Housing activist joins Shenzhen poll of the poor
Shenzhen housing activist Zou Tao returned to the city from his home province, Hunan, yesterday to be counted on the first day of a government survey of low-income residents struggling to afford housing.
He said the survey could be seen as a victory for his campaign and would expose the scale of the housing problem.
Mr Zou, 33, was noted last year when he called for a three-year boycott on housing purchases in a bid to cool the overheating property market. He received support online, with more than 30,000 people signing his petition for the boycott.
While prices are continuing to climb, Mr Zou said he was confident the market would cool before 2009, particularly now that the government had initiated a survey to assess the need for low-income housing.
Mr Zou and at least 18 others yesterday went to a community centre to register for the survey, which runs until the end of the month. He estimated more than 300,000 people would register.
To be eligible to register, a family has to have an annual income of less than 100,000 yuan and total assets of less than 400,000 yuan. At least one member of the family must have a Shenzhen identity card and the family cannot own a house bigger than 10 square metres per family member.
Since Mr Zou's launched his campaign, home prices in Shenzhen have continued to surge, hitting an average of about 14,500 yuan per square metre in June.
But he said he could see a real change in the local government's attitude. 'The turning point may come soon. Since August it has been hard for speculators to borrow money in Shenzhen,' he said, adding he was still advising people not to buy.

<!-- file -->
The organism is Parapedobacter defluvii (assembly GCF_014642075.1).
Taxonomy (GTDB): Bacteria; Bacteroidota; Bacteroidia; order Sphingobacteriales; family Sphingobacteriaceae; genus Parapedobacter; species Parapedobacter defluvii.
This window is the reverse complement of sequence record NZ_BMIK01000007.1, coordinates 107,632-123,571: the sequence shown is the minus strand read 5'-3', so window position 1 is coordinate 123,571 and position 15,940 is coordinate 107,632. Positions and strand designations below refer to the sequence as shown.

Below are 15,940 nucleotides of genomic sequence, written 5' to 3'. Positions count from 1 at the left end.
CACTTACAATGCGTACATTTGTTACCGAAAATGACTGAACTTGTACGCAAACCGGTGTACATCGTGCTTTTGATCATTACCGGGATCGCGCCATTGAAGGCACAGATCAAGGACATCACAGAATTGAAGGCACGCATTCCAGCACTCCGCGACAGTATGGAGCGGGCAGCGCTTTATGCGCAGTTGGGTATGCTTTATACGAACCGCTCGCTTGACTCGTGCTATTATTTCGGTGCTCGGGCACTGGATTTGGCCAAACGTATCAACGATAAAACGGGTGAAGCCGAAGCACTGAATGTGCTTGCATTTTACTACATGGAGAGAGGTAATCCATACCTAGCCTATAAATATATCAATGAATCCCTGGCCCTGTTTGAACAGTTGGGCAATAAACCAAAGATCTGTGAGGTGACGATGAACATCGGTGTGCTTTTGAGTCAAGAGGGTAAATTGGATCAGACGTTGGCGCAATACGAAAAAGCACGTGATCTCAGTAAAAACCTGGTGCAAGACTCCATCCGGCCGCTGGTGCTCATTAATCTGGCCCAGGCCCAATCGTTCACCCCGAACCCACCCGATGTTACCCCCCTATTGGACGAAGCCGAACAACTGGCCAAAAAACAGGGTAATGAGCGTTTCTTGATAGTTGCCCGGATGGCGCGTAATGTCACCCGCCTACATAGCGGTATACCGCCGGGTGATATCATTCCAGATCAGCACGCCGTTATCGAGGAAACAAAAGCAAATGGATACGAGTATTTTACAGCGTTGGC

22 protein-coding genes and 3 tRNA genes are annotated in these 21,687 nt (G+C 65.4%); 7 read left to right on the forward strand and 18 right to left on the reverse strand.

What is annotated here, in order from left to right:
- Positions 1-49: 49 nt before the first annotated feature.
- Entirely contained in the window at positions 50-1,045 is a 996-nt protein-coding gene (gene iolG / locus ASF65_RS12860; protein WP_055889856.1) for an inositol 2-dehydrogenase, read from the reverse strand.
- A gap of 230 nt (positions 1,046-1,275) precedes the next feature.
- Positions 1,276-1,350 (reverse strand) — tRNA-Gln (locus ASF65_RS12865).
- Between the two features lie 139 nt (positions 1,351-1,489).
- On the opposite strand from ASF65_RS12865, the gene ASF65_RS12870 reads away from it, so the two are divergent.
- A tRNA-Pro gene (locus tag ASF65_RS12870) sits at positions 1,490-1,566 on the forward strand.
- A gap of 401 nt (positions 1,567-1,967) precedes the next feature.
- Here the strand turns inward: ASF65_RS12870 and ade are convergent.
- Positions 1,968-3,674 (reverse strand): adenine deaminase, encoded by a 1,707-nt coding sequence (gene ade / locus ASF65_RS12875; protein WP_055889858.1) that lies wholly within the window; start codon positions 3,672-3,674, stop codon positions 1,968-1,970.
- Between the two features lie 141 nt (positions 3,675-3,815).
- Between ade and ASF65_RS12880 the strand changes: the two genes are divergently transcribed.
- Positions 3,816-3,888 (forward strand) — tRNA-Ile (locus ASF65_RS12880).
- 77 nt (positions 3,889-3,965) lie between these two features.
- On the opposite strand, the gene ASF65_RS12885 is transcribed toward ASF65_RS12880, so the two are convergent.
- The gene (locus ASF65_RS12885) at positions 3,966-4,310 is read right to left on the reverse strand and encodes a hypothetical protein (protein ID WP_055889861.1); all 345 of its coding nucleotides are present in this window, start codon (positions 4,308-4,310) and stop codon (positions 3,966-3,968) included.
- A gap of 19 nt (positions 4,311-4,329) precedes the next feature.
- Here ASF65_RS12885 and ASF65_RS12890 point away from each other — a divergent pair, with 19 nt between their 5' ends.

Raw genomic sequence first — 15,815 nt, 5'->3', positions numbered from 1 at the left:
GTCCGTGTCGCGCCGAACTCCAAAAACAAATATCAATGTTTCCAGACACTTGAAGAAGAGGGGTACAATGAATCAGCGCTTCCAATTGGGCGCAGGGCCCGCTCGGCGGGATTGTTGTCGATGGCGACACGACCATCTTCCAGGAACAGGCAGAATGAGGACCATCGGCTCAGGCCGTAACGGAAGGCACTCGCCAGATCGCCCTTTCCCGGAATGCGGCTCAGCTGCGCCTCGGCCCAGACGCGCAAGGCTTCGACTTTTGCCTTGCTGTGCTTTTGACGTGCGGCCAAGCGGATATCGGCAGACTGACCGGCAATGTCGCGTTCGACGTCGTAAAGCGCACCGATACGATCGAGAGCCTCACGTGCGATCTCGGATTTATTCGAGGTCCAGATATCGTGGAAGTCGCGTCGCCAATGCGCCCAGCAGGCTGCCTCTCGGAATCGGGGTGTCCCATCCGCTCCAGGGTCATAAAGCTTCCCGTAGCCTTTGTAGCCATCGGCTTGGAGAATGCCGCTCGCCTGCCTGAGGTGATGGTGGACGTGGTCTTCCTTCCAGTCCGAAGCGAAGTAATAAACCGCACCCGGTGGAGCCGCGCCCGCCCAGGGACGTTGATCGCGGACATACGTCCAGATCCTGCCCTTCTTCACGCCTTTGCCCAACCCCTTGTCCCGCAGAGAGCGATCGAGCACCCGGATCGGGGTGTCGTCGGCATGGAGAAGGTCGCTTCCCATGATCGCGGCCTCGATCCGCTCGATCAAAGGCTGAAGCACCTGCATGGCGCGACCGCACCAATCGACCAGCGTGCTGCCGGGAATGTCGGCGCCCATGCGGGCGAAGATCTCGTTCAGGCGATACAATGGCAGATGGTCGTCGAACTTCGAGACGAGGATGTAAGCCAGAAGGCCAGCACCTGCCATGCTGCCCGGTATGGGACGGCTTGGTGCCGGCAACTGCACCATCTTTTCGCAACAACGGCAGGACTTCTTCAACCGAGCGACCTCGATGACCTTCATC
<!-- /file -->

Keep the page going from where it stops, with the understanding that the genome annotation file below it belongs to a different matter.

Mr Zou said the survey was a signal that the authorities would build low-income housing, which would bring down the price of property.
His vision has a chance of success if the governments' projects can be brought to fruition on schedule. The city announced last year that it would build 690,000 housing units by 2010. About 140,000 of them would be reserved for low-income households to rent at subsidised rates.
When Mr Zou rose to national attention last year, he was bombarded with requests for interviews about his campaign, but state media soon imposed a news blackout on his story.
He was detained for several hours at Shenzhen airport on May 12 last year when he tried to leave for Beijing in a bid to hand the petition to Premier Wen Jiabao .
Earlier this year, Mr Zou said he had had to close his golf equipment and clothing shop because of 'difficulties' and returned to Hunan. He declined to elaborate.
Hu Juan, a senior property agent, said the survey, coming after the frequent release of market tightening measures in recent months, would encourage more investors to adopt a cautious approach.
Primary market sales dropped to 4.1 billion yuan last month
This represents a year-on-year drop in sales of 30%
Source: Midland China's Shenzhen branch